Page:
Given the anthology format, Man of Medan is also a shorter game than Until Dawn, which took around 10-12 hours to complete. My first shot of Man of Medan took around 5-6 hours, or roughly half its predecessor. The major change here is that Supermassive has instead tried to make the experience more dense and prone to further changes on replays. There's a complex tree of character motivations that change depending on the choices you make with each character and how they interact with others. It's somewhat closer to Telltale's "X Will Remember This" system. It changes responses drastically; someone is more likely to follow a given plan or idea if they have a good relationship with your current character. It's another snag to consider when you're responding to a conversation, as being a snarky asshole can now leave you a lonely survivor or errant victim later on.
There's also the Curator's Cut, which unlocks after you finish a single run of the Theatrical Cut, which is the main playthrough. This shows events from the point-of-view of other characters—you only directly control one character at a time—giving you a little more insight into the mindset of the rest of the cast. This actually feeds into the real major change in Man of Medan, a strong focus on communal play.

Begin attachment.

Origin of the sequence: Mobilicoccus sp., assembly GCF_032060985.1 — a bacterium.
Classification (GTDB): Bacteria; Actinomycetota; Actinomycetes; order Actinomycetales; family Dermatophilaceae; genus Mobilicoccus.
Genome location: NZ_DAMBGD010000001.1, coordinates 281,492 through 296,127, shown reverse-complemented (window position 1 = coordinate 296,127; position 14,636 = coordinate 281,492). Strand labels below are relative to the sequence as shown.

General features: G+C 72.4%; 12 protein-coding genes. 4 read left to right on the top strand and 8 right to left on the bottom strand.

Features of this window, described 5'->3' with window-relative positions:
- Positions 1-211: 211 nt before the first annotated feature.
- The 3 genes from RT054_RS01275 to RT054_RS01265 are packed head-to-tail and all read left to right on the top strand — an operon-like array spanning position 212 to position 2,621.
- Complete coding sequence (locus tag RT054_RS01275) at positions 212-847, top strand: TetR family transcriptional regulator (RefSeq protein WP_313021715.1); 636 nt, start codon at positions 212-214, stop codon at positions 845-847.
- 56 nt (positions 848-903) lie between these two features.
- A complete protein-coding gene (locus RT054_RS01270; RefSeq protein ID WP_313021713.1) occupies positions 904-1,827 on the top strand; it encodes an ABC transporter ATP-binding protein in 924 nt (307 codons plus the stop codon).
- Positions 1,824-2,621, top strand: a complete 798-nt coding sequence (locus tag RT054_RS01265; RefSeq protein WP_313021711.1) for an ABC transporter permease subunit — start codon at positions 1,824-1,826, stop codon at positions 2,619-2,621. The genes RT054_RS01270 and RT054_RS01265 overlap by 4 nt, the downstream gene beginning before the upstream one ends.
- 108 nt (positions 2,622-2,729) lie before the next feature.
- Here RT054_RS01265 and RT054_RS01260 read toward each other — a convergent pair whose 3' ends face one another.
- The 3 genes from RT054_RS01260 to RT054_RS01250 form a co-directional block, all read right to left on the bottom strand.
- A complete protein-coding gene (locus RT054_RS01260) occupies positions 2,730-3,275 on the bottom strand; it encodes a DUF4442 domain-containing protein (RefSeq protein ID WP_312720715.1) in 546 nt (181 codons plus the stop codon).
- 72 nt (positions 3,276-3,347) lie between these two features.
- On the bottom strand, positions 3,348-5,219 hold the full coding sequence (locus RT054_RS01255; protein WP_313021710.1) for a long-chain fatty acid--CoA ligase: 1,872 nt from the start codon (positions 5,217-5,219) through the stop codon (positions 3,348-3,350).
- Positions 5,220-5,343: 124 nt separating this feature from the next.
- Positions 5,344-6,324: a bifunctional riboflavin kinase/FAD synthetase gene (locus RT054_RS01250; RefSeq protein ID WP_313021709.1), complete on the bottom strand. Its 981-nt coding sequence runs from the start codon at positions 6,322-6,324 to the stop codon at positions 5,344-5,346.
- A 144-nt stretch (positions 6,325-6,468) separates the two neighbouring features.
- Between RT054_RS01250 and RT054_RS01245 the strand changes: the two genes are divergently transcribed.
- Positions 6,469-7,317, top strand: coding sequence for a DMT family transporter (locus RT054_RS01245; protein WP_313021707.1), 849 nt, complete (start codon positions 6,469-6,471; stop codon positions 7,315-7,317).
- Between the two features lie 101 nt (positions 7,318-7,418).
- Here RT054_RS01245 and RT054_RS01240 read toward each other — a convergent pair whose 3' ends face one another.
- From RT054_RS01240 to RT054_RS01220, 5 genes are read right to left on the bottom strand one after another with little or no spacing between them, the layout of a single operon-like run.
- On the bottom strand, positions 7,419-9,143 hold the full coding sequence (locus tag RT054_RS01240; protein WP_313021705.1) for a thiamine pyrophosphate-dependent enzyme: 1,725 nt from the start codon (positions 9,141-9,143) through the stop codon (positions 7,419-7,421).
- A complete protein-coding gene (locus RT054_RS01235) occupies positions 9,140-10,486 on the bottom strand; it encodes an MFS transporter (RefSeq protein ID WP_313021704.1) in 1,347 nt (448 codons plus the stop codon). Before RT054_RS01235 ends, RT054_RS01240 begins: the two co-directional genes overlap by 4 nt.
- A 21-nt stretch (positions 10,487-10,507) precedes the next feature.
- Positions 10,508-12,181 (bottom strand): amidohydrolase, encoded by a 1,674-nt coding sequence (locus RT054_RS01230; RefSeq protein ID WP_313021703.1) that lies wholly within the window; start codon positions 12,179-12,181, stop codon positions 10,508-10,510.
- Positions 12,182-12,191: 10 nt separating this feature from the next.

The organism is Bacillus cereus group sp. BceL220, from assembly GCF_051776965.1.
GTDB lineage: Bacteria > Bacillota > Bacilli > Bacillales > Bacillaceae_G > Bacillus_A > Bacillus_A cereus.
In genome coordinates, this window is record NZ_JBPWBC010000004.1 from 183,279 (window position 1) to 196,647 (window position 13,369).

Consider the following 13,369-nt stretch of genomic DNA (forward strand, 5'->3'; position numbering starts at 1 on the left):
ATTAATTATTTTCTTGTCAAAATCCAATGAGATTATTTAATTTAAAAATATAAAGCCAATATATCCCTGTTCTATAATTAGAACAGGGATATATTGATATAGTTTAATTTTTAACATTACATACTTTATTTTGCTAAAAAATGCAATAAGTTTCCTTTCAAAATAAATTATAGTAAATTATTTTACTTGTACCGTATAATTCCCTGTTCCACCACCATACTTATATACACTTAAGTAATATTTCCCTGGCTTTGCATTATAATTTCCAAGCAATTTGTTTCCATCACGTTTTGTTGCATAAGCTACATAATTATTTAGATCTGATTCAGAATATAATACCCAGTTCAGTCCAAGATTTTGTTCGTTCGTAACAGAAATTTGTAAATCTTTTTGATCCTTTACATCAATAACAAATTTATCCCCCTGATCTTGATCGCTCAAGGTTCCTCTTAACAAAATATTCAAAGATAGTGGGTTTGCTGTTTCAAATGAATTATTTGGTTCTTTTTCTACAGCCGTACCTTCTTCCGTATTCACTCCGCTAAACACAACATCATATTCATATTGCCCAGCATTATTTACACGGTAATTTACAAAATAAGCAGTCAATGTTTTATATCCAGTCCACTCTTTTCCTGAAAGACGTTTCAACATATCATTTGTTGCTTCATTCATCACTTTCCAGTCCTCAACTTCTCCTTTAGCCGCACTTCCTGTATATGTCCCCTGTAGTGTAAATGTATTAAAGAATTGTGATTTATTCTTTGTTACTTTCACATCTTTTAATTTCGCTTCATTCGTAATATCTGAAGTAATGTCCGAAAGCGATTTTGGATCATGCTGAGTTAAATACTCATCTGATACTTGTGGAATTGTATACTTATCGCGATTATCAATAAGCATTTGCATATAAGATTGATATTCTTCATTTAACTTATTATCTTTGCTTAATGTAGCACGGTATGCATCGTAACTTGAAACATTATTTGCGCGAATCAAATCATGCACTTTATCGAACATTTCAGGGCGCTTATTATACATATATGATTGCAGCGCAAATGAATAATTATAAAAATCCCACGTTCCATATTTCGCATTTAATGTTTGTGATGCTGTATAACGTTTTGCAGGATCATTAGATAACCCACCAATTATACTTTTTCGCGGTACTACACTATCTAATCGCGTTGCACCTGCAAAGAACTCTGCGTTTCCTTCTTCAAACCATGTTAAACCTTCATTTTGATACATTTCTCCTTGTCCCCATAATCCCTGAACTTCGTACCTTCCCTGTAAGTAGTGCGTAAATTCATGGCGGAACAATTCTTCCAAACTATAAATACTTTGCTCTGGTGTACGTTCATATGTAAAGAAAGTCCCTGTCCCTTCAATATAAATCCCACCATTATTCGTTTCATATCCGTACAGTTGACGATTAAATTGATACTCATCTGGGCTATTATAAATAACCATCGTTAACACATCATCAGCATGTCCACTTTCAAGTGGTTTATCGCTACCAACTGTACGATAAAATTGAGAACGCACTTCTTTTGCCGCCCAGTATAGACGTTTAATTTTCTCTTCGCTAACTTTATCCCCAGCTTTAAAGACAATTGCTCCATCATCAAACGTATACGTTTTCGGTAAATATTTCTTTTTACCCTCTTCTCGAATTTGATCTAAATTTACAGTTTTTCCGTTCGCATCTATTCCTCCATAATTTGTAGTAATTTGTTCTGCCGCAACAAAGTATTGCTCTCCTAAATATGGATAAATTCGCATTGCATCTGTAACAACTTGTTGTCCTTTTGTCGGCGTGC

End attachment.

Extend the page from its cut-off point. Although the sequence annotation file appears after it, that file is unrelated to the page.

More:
Playing through the story by yourself is actually the second option available to you when you boot up Man of Medan. If you choose the first option, "Don't Play Alone," you're given two choices: Shared Story or Movie Night. Shared Story is how Supermassive intends Man of Medan to be played, with you can have another player experiencing the story in real-time through different viewpoints. This can include two characters in the same scene, leading to moments where you need to work together. Or perhaps you're in different scenarios, like one player dealing with a conversation onboard a small sailing vessel, while the other dives in a lost wreck. As part of the spooky happenings, you'll sometimes find yourself reacting to horrors that your partner can't see; all they know is you stopped for some reason.
It's an amazingly effective concept, because instead of being in control of all the characters, one half of the game is out of your control. It adds loads of tension, because you're never quite sure what the other player is going to do: will they help you after you failed a QTE and tripped, or leave you to the maniac that's chasing you both? You don't really know in the moment. Part of watching a horror movie is always thinking, "I wouldn't do that in that situation." Man of Medan lets you put those instincts to the test. Unfortunately, you can only play the Shared Story with friends, there's no matchmaking if you don't know someone else playing Man of Medan on your platform of choice.